Still waiting on any response back from Representative Amodei’s office re: my letter requesting that he vote “NO” on this onerous bill.

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Oklahoma Will Charge Customers Who Install Their Own Solar Panels

The American Legislative Exchange Council (Alec) is promoting legislation with goals ranging from penalizing individual homeowners and weakening state clean energy regulations, to blocking the Environmental Protection Agency from fulfilling its currently legislated functions.  ALEC sponsored at least 77 energy bills in 34 states last year.  Those measures were aimed at opposing renewable energy standards, pushing through the Keystone XL pipeline project, and barring any oversight of fracking (hydraulic fracturing).  One such “ALEC” bill has recently come to fruition in Oklahoma, where they’ll now be charging homeowners who have Solar Panels or Wind Turbine generators to use the grid when they have excess generation.  (Those who don’t generate, will NOT be charged grid usage fees, just those who do generate … will.)  In other words, homeowners in Oklahoma with solar panels have to pay the Utilities to let their solar generation support the Utility’s peaking needs.  

I have a solar panel array on my rooftop.  Sometimes I manage to generate more than I use, but that doesn’t happen 24 hours a day.  Nevada Energy utilizes my less expensive generation to help supply its generation needs.  Thus, it’s a symbiotic relationship.  Why should I have to pay to provide them with generation they’ll turn around and sell for more than it cost me to generate it?  

If Nevada is so stupid as to pass the same ill-advised legislation, I’ll invest in batteries and go completely off the grid!  Nevada Energy will just have to figure out where it’s going to get the money to build more expensive generation capabilities to meet its customer’s peaking needs when enough of us have had enough and start dropping off the grid altogether. — Vickie Rock, editor

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— by Kiley Kroh 

solar

CREDIT: SHUTTERSTOCK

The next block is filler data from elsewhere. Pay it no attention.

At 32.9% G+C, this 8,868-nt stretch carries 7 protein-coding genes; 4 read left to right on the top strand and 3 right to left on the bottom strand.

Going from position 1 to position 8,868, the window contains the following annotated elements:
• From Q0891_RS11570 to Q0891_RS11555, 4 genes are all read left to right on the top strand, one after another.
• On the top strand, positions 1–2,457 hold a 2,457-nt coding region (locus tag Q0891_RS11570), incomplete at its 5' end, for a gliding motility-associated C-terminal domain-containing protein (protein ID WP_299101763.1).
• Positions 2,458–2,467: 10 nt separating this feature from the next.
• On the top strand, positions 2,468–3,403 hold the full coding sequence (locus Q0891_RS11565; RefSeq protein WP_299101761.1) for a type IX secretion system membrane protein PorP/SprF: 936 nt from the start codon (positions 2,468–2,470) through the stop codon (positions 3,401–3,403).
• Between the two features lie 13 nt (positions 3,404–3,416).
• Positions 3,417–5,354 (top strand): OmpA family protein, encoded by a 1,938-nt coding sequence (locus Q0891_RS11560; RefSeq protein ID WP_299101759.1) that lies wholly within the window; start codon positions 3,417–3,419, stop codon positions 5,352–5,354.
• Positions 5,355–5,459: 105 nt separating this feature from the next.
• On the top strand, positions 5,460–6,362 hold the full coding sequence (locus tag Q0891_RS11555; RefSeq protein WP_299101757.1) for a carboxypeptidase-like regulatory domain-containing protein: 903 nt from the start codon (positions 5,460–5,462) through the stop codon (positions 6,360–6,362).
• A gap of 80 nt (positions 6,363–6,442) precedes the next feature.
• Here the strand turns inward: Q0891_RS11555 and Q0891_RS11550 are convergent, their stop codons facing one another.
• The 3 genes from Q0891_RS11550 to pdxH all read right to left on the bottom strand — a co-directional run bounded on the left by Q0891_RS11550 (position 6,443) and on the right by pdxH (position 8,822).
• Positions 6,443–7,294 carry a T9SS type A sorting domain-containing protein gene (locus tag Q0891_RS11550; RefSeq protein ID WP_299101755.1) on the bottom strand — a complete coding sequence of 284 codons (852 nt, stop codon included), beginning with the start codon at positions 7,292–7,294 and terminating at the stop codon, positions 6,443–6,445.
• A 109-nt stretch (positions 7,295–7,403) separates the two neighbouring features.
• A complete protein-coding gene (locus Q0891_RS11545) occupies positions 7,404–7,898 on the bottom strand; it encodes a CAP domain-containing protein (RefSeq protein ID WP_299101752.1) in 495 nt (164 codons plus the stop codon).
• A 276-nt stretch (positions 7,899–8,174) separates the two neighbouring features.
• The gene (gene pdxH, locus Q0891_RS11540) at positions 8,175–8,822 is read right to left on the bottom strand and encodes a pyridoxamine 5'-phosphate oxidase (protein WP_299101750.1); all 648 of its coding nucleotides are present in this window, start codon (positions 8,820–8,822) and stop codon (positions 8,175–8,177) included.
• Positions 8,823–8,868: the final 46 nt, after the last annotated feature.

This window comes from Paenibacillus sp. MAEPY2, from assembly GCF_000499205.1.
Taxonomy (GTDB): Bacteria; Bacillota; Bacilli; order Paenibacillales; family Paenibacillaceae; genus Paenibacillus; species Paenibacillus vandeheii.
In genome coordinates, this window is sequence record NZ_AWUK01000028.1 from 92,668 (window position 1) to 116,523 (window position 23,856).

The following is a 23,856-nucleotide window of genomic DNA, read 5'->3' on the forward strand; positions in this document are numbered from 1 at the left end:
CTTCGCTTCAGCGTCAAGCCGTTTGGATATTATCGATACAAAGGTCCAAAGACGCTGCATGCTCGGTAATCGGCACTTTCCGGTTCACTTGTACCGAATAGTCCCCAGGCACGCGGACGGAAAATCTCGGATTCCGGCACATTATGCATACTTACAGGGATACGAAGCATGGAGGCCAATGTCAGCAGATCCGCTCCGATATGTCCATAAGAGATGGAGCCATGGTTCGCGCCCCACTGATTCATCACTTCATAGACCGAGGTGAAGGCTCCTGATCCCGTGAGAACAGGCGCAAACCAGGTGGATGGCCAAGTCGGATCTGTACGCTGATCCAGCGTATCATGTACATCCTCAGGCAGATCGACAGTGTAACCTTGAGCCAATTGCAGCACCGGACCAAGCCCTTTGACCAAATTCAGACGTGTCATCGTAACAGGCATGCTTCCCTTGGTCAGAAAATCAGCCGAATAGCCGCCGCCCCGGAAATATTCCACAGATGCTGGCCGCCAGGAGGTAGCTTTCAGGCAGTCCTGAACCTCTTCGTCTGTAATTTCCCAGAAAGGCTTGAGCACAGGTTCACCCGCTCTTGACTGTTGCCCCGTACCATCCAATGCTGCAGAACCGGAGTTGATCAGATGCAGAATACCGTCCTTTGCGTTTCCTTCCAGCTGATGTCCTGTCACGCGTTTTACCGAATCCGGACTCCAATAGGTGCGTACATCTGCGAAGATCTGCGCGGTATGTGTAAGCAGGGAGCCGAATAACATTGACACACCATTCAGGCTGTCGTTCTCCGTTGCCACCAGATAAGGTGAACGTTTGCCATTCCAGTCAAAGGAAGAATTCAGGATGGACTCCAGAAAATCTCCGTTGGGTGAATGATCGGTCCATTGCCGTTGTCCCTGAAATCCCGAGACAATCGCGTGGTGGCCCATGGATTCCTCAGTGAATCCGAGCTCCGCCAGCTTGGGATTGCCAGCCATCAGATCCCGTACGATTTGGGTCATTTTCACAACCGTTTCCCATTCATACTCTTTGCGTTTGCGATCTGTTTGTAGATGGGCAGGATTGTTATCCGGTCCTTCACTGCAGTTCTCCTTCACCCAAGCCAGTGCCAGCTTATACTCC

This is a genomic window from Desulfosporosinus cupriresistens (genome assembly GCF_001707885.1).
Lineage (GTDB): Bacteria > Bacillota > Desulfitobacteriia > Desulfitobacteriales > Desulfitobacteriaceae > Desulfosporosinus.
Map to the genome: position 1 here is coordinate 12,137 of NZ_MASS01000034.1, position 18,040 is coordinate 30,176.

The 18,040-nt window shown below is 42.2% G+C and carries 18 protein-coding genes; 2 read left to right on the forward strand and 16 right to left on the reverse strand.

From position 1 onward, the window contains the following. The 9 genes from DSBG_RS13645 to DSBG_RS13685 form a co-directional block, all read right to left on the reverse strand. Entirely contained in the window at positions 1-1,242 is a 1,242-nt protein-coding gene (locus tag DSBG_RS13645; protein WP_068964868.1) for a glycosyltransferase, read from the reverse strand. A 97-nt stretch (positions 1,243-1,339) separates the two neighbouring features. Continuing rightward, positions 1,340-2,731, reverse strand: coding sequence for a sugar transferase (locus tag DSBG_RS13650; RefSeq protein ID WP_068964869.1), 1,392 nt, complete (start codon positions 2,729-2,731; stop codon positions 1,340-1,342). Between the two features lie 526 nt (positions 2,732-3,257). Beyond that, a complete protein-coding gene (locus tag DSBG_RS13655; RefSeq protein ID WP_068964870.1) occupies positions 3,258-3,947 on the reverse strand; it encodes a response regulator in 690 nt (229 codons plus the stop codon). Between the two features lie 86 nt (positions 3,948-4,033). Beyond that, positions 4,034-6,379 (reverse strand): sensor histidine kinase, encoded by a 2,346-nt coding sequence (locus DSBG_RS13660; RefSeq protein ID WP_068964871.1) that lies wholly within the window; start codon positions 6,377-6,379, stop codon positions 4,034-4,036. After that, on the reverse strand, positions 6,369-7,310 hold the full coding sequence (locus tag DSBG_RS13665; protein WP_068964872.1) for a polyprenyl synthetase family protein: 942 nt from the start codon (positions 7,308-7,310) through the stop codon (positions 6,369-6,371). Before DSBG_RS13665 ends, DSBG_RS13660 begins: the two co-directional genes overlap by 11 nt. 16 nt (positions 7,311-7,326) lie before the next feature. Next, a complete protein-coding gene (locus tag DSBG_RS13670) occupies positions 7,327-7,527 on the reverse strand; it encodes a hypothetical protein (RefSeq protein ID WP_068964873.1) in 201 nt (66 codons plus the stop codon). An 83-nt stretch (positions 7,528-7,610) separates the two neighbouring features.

Oklahoma residents who produce their own energy through solar panels or small wind turbines on their property will now be charged an additional fee, the result of a new bill passed by the state legislature and expected to be signed into law by Gov. Mary Fallin (R-OK).

On Monday, S.B. 1456 passed the state House 83-5 after no debate. The measure creates a new class of customers: those who install distributed power generation systems like solar panels or small wind turbines on their property and sell the excess energy back to the grid. While those with systems already installed won’t be affected, the new class of customers will now be charged a monthly fee — a shift that happened quickly and caught many in the state off guard.

“We knew nothing about it and all of a sudden it’s attached to some other bill,” Ctaci Gary, owner of Sun City Oklahoma, told ThinkProgress. “It just appeared out of nowhere.”

Because the surcharge amount has not been determined, Gary is cautious about predicting the impact it will have on her business. She has already received multiple calls from people asking questions about the bill and wanting to have solar systems installed before the new fee takes effect. “We’re going to use it as a marketing tool,” Gary said. “People deserve to have an opportunity [to install their own solar panels] and not be charged.”

“It is unfortunate that some utilities that enthusiastically support wind power for their own use are promoting a regressive policy that will make it harder for their customers to use wind power on their own,” said Mike Bergey, president & CEO of Bergey Windpower in Norman, Oklahoma, in a statement. “Oklahoma offers tax credits for large wind turbines which are built elsewhere, but wants to penalize small wind which we manufacture here in the state? That makes no sense to me.”